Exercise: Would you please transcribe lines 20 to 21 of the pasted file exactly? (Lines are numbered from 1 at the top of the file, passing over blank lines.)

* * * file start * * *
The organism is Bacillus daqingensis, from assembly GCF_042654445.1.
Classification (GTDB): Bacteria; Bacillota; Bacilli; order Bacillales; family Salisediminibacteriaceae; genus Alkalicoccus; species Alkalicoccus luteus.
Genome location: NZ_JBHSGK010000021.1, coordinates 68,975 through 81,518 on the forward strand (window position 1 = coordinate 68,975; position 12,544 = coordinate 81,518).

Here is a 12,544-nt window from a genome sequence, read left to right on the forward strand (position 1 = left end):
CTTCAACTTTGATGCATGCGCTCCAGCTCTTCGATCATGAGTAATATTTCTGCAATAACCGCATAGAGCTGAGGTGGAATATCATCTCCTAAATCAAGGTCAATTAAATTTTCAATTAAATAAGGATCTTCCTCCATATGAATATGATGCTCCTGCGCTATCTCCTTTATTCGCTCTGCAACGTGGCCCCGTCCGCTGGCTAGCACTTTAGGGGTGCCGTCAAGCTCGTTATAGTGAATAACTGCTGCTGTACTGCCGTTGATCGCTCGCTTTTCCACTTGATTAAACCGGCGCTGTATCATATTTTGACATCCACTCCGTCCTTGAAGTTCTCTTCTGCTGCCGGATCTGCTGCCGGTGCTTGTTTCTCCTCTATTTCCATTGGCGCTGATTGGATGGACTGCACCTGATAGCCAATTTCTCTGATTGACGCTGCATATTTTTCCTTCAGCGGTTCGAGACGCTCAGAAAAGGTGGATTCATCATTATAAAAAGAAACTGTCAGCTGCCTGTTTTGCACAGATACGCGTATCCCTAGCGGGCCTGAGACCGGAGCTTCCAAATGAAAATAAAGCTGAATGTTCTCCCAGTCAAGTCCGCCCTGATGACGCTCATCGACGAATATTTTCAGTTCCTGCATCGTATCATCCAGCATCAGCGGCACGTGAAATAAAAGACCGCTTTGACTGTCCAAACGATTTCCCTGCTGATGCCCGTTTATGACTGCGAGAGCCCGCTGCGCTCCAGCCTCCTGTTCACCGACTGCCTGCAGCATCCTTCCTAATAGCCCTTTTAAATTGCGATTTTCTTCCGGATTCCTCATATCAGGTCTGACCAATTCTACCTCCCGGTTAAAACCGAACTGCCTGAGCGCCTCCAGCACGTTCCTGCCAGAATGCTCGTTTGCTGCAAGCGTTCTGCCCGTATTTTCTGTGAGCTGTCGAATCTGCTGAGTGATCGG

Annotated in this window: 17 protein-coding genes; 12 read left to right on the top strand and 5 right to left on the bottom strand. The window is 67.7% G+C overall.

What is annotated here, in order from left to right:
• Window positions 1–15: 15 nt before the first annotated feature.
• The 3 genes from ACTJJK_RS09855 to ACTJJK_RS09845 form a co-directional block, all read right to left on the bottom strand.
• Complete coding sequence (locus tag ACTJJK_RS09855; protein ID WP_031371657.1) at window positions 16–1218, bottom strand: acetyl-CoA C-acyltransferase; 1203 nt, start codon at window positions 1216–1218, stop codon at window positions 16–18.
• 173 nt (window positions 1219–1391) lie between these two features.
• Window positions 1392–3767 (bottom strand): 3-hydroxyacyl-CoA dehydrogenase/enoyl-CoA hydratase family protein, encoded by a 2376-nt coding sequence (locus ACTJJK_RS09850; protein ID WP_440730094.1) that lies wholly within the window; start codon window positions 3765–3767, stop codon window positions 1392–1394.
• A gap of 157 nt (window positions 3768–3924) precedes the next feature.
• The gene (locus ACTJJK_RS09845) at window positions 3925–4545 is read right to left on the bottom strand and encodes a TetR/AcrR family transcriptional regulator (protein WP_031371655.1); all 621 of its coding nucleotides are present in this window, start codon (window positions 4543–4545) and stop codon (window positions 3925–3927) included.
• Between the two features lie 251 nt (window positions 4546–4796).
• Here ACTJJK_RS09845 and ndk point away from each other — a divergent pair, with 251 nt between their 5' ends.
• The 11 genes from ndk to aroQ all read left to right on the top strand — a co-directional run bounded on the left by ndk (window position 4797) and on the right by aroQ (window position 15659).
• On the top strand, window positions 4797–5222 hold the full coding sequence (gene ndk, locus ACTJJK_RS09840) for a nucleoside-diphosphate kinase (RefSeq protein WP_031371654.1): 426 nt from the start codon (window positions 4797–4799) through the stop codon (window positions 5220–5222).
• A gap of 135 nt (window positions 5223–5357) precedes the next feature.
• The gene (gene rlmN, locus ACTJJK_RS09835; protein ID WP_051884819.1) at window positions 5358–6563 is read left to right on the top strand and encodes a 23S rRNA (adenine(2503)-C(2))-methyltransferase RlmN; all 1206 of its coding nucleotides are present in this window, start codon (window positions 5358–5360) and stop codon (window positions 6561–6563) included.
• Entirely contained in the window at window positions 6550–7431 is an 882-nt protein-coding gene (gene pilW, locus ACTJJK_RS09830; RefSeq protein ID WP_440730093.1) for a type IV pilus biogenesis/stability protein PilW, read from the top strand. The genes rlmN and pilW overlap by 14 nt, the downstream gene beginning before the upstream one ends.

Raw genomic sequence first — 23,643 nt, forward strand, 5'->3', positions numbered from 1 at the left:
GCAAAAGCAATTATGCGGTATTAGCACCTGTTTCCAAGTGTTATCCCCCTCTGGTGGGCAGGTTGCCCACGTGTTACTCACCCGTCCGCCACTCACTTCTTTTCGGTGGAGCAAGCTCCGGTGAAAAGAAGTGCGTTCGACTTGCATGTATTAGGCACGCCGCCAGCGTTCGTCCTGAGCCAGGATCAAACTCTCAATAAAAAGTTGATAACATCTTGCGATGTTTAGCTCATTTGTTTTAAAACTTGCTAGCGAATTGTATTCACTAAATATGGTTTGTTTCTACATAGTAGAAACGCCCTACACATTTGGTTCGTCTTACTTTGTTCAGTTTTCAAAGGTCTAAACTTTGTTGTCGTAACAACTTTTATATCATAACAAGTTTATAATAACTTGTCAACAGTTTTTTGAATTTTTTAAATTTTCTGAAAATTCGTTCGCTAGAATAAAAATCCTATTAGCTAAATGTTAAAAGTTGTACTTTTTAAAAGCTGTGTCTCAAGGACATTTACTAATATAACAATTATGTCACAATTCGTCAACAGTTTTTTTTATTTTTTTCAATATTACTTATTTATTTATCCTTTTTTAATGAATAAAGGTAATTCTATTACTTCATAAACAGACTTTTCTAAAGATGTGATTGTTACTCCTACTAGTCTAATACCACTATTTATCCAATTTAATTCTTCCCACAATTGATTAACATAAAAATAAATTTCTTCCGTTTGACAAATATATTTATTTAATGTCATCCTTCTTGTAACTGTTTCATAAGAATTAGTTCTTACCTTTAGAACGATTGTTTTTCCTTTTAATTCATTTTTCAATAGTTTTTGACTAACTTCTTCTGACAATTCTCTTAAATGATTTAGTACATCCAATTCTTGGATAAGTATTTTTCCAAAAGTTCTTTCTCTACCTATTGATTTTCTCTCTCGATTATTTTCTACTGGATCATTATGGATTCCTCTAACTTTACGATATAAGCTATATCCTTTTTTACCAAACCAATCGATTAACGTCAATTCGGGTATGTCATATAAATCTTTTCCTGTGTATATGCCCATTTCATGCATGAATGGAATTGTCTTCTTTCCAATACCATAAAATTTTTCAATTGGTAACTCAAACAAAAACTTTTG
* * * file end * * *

• The gene (gene rlmN, locus ACTJJK_RS09835; protein ID WP_051884819.1) at window positions 5358–6563 is read left to right on the top strand and encodes a 23S rRNA (adenine(2503)-C(2))-methyltransferase RlmN; all 1206 of its coding nucleotides are present in this window, start codon (window positions 5358–5360) and stop codon (window positions 6561–6563) included.
• Entirely contained in the window at window positions 6550–7431 is an 882-nt protein-coding gene (gene pilW, locus ACTJJK_RS09830; RefSeq protein ID WP_440730093.1) for a type IV pilus biogenesis/stability protein PilW, read from the top strand. The genes rlmN and pilW overlap by 14 nt, the downstream gene beginning before the upstream one ends.